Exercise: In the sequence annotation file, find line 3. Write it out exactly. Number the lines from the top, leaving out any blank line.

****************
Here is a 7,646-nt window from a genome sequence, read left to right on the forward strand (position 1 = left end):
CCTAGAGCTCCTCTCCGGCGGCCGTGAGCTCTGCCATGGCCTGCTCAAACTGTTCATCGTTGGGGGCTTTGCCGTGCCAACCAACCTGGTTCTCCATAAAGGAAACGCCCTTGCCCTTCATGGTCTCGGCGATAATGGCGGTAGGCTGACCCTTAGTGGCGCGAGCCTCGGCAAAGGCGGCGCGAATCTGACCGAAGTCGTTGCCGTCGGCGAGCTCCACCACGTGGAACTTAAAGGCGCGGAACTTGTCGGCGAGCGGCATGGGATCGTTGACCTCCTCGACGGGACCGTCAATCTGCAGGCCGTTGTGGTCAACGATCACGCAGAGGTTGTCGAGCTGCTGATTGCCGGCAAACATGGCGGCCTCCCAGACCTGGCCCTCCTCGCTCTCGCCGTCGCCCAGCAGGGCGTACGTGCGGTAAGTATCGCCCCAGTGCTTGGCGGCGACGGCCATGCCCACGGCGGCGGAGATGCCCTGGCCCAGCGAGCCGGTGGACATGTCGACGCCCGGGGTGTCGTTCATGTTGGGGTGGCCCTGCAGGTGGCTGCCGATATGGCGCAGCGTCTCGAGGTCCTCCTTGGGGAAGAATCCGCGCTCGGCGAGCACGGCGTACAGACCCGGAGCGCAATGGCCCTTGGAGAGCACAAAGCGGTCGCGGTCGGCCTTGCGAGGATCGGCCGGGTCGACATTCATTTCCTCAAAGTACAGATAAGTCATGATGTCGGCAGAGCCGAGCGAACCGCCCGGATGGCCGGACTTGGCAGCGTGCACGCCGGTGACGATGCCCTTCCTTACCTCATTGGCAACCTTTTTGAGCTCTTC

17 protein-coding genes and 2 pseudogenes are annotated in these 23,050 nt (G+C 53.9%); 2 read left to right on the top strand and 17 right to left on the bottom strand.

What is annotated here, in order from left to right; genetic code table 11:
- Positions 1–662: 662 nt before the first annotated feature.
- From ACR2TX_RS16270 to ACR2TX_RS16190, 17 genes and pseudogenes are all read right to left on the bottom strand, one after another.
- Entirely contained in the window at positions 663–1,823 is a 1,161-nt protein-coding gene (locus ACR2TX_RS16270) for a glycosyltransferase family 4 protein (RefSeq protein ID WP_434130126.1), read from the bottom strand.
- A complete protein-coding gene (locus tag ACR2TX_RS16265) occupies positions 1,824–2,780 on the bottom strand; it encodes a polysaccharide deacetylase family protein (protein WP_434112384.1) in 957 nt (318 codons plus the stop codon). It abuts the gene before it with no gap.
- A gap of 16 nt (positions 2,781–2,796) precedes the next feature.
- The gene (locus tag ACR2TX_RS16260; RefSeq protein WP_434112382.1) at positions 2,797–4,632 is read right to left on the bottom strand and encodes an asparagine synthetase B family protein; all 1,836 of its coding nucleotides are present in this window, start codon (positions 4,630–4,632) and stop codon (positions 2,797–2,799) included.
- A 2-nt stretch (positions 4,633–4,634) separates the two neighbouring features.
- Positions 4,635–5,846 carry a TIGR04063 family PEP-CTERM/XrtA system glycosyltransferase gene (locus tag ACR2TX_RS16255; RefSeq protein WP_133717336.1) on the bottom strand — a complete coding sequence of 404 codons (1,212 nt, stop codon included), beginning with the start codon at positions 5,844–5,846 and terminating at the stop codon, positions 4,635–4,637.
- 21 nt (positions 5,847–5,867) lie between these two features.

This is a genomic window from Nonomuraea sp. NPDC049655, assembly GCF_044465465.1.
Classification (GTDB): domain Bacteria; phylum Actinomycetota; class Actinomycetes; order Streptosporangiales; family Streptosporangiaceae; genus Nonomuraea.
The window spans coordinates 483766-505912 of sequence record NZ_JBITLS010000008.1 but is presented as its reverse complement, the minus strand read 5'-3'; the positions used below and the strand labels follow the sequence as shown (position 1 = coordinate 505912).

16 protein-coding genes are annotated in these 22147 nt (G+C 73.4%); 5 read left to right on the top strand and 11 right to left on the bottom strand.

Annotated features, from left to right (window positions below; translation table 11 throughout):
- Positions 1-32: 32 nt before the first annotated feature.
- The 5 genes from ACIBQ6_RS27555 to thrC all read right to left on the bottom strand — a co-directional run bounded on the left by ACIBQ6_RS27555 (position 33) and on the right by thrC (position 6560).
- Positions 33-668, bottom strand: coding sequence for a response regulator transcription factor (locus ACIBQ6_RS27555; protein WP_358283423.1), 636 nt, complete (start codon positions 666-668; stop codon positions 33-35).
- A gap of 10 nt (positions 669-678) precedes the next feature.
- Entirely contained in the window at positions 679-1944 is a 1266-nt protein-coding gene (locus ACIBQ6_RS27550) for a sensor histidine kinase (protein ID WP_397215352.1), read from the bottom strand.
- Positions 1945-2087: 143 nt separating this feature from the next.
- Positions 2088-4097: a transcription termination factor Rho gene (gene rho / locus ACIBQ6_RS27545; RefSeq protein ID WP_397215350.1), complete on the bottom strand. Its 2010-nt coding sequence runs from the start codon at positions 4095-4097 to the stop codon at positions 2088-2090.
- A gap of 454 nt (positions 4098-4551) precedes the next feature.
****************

17 protein-coding genes and 2 pseudogenes are annotated in these 23,050 nt (G+C 53.9%); 2 read left to right on the top strand and 17 right to left on the bottom strand.